There was no Thing of the Week last week, but I promise I have a good excuse. I was in the hospital with a stomach bug/virus/thing; I’ll spare you the gross details. I even got a note from my doctor (not really). So to pay homage to our incredibly helpful yet ridiculously overpriced healthcare system, I decided to show that some people have been 3D printing ways to smaller medical bills. Please don’t take my sharing these as recommendations to use them; these are solutions that people came up with to help themselves. If you are injured or sick, seek professional medical attention.
This was designed by a parent whose kid was hospitalized and had to have an IV; the hand needed to be braced to keep the hand’s movement from stressing the IV, because kids move a lot. The parent wasn’t satisfied with the bulky and finger-restrictive under-the-hand brace that constantly had to be replaced, so s/he came up with this. This isn’t generally an issue for adults, but it could be useful for anyone that’s mentally ill or not entirely conscious.
This dude’s wife broke her toe, so to give it some protection while healing, he thoughtfully printed this splint for her. Aww.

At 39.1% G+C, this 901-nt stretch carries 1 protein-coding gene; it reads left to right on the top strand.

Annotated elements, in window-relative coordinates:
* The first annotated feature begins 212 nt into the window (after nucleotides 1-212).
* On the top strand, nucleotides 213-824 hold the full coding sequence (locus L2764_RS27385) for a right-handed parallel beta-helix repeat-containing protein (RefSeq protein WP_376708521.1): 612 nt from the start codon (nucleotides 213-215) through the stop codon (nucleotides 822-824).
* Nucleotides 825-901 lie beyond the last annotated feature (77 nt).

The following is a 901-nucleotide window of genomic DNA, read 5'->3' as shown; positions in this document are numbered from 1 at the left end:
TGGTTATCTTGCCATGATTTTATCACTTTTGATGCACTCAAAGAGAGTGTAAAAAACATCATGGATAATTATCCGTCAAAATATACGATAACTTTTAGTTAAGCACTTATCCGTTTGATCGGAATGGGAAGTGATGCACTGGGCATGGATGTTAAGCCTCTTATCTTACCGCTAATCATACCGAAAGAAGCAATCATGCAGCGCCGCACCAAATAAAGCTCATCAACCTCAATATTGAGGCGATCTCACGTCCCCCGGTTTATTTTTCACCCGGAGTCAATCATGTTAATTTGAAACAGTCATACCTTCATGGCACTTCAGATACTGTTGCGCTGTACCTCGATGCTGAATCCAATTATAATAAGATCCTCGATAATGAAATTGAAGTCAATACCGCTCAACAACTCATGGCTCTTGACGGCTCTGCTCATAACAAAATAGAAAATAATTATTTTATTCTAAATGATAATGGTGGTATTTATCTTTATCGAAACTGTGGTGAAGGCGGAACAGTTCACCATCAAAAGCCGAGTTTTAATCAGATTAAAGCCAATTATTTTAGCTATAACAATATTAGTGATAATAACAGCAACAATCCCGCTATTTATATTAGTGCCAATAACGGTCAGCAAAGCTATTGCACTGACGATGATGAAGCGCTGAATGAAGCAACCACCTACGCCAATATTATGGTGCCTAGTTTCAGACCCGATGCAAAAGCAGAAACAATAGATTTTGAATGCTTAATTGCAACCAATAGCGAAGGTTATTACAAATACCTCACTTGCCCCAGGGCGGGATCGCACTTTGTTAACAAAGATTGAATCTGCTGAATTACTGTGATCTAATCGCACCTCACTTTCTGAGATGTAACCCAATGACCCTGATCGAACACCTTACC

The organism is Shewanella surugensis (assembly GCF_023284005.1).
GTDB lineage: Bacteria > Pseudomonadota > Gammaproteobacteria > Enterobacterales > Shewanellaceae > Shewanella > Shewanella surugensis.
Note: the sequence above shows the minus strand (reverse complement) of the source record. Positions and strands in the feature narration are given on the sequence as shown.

This dude accidentally snipped a bit of his finger off, and instead of going to the doctor for stitches he just printed a finger shield to protect it while it healed.
“Every minute, at least one woman dies from complications related to pregnancy or childbirth.” - World Health Organization
This printed Pinard horn (fetal stethoscope) is part of the WinSenga project, which aims to make antenatal care more accessible to mothers that don’t have access to doctors. With a microphone inside the horn that’s attached to a smartphone, an app is able to analyze the faint heartbeat of a fetus and determine if it’s healthy. Neat!
In case you need a new hip on the SUPER cheap.
If you’re going to perform major surgery on yourself, you’ll need a few of these. Seriously though, these are probably best kept as little more than fancy bag clips. These forceps could probably help with removing a splinter though.
This was also produced by a parent for child; the poor kid broke her leg and wanted to measure the progress of her physical therapy at home, and regular protractors don’t do well for this. If you opted for the DIY hip replacement, you could use this to measure your new range of motion!